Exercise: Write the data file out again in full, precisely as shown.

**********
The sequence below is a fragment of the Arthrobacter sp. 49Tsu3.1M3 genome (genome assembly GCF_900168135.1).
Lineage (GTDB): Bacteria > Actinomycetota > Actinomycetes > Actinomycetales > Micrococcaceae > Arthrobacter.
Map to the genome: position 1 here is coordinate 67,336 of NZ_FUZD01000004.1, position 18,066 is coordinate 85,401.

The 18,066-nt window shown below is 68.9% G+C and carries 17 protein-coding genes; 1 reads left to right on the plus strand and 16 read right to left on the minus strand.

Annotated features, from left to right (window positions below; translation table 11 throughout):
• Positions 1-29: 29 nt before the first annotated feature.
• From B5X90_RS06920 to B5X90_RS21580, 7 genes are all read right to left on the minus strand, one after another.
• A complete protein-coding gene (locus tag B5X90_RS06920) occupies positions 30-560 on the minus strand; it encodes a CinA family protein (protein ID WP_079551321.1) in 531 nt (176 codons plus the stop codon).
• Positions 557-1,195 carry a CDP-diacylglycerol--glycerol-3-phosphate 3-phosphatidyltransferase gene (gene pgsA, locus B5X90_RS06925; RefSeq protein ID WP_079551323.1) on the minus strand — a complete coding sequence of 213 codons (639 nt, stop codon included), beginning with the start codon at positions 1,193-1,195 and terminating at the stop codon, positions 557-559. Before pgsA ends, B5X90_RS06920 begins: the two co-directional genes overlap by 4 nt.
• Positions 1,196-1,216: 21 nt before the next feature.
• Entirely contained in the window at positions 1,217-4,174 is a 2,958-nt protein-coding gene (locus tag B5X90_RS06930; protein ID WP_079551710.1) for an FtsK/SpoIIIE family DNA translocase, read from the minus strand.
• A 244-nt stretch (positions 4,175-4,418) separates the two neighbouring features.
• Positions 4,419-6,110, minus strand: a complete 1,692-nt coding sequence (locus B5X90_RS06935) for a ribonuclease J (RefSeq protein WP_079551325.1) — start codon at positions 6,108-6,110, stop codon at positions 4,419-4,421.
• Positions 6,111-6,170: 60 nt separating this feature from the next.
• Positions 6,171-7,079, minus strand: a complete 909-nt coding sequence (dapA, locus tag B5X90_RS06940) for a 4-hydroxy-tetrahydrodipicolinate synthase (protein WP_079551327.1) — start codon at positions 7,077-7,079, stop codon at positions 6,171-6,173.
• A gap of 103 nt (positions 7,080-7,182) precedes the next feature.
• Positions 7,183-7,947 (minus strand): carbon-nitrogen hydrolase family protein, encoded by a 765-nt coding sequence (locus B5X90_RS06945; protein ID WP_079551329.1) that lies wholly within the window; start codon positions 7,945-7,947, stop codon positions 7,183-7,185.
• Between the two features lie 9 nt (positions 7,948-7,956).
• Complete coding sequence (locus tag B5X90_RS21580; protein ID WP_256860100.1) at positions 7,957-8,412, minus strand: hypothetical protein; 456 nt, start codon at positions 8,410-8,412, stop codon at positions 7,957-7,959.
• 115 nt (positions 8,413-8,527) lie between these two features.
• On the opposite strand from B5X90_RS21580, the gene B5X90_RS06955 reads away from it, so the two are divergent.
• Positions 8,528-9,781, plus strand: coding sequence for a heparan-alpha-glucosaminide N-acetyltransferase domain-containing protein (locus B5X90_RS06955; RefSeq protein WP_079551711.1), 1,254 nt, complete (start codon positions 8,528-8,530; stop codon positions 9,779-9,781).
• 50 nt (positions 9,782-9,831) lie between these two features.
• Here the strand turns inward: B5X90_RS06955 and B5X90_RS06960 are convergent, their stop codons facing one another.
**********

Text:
The sequence below is a fragment of the Arthrobacter sp. 49Tsu3.1M3 genome (genome assembly GCF_900168135.1).
Lineage (GTDB): Bacteria > Actinomycetota > Actinomycetes > Actinomycetales > Micrococcaceae > Arthrobacter.
Map to the genome: position 1 here is coordinate 67,336 of NZ_FUZD01000004.1, position 18,066 is coordinate 85,401.

The 18,066-nt window shown below is 68.9% G+C and carries 17 protein-coding genes; 1 reads left to right on the plus strand and 16 read right to left on the minus strand.

Annotated features, from left to right (window positions below; translation table 11 throughout):
• Positions 1-29: 29 nt before the first annotated feature.
• From B5X90_RS06920 to B5X90_RS21580, 7 genes are all read right to left on the minus strand, one after another.
• A complete protein-coding gene (locus tag B5X90_RS06920) occupies positions 30-560 on the minus strand; it encodes a CinA family protein (protein ID WP_079551321.1) in 531 nt (176 codons plus the stop codon).
• Positions 557-1,195 carry a CDP-diacylglycerol--glycerol-3-phosphate 3-phosphatidyltransferase gene (gene pgsA, locus B5X90_RS06925; RefSeq protein ID WP_079551323.1) on the minus strand — a complete coding sequence of 213 codons (639 nt, stop codon included), beginning with the start codon at positions 1,193-1,195 and terminating at the stop codon, positions 557-559. Before pgsA ends, B5X90_RS06920 begins: the two co-directional genes overlap by 4 nt.
• Positions 1,196-1,216: 21 nt before the next feature.
• Entirely contained in the window at positions 1,217-4,174 is a 2,958-nt protein-coding gene (locus tag B5X90_RS06930; protein ID WP_079551710.1) for an FtsK/SpoIIIE family DNA translocase, read from the minus strand.
• A 244-nt stretch (positions 4,175-4,418) separates the two neighbouring features.
• Positions 4,419-6,110, minus strand: a complete 1,692-nt coding sequence (locus B5X90_RS06935) for a ribonuclease J (RefSeq protein WP_079551325.1) — start codon at positions 6,108-6,110, stop codon at positions 4,419-4,421.
• Positions 6,111-6,170: 60 nt separating this feature from the next.
• Positions 6,171-7,079, minus strand: a complete 909-nt coding sequence (dapA, locus tag B5X90_RS06940) for a 4-hydroxy-tetrahydrodipicolinate synthase (protein WP_079551327.1) — start codon at positions 7,077-7,079, stop codon at positions 6,171-6,173.
• A gap of 103 nt (positions 7,080-7,182) precedes the next feature.
• Positions 7,183-7,947 (minus strand): carbon-nitrogen hydrolase family protein, encoded by a 765-nt coding sequence (locus B5X90_RS06945; protein ID WP_079551329.1) that lies wholly within the window; start codon positions 7,945-7,947, stop codon positions 7,183-7,185.
• Between the two features lie 9 nt (positions 7,948-7,956).
• Complete coding sequence (locus tag B5X90_RS21580; protein ID WP_256860100.1) at positions 7,957-8,412, minus strand: hypothetical protein; 456 nt, start codon at positions 8,410-8,412, stop codon at positions 7,957-7,959.
• 115 nt (positions 8,413-8,527) lie between these two features.
• On the opposite strand from B5X90_RS21580, the gene B5X90_RS06955 reads away from it, so the two are divergent.
• Positions 8,528-9,781, plus strand: coding sequence for a heparan-alpha-glucosaminide N-acetyltransferase domain-containing protein (locus B5X90_RS06955; RefSeq protein WP_079551711.1), 1,254 nt, complete (start codon positions 8,528-8,530; stop codon positions 9,779-9,781).
• 50 nt (positions 9,782-9,831) lie between these two features.
• Here the strand turns inward: B5X90_RS06955 and B5X90_RS06960 are convergent, their stop codons facing one another.